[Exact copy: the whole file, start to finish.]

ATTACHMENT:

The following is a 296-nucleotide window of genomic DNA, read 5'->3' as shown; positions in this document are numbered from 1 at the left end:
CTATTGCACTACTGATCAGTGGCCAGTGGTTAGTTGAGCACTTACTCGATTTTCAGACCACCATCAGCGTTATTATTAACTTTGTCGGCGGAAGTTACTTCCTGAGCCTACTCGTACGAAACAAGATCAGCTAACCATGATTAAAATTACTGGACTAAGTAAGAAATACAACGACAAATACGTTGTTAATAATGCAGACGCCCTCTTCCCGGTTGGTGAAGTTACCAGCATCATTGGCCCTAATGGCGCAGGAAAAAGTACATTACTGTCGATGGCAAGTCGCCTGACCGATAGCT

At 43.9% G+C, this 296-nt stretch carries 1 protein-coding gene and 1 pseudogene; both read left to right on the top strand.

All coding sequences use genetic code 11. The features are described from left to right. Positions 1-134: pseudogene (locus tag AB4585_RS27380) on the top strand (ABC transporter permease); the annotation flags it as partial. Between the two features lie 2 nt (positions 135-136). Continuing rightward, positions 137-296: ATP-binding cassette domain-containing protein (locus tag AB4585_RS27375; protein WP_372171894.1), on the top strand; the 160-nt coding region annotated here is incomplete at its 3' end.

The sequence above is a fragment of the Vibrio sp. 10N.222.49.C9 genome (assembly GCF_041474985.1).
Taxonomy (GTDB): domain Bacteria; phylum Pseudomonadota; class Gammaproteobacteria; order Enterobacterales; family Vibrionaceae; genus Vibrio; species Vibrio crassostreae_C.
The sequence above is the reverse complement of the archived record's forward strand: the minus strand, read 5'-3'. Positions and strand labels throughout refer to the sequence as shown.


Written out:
The following is a 296-nucleotide window of genomic DNA, read 5'->3' as shown; positions in this document are numbered from 1 at the left end:
CTATTGCACTACTGATCAGTGGCCAGTGGTTAGTTGAGCACTTACTCGATTTTCAGACCACCATCAGCGTTATTATTAACTTTGTCGGCGGAAGTTACTTCCTGAGCCTACTCGTACGAAACAAGATCAGCTAACCATGATTAAAATTACTGGACTAAGTAAGAAATACAACGACAAATACGTTGTTAATAATGCAGACGCCCTCTTCCCGGTTGGTGAAGTTACCAGCATCATTGGCCCTAATGGCGCAGGAAAAAGTACATTACTGTCGATGGCAAGTCGCCTGACCGATAGCT

At 43.9% G+C, this 296-nt stretch carries 1 protein-coding gene and 1 pseudogene; both read left to right on the top strand.

All coding sequences use genetic code 11. The features are described from left to right. Positions 1-134: pseudogene (locus tag AB4585_RS27380) on the top strand (ABC transporter permease); the annotation flags it as partial. Between the two features lie 2 nt (positions 135-136). Continuing rightward, positions 137-296: ATP-binding cassette domain-containing protein (locus tag AB4585_RS27375; protein WP_372171894.1), on the top strand; the 160-nt coding region annotated here is incomplete at its 3' end.

The sequence above is a fragment of the Vibrio sp. 10N.222.49.C9 genome (assembly GCF_041474985.1).
Taxonomy (GTDB): domain Bacteria; phylum Pseudomonadota; class Gammaproteobacteria; order Enterobacterales; family Vibrionaceae; genus Vibrio; species Vibrio crassostreae_C.
The sequence above is the reverse complement of the archived record's forward strand: the minus strand, read 5'-3'. Positions and strand labels throughout refer to the sequence as shown.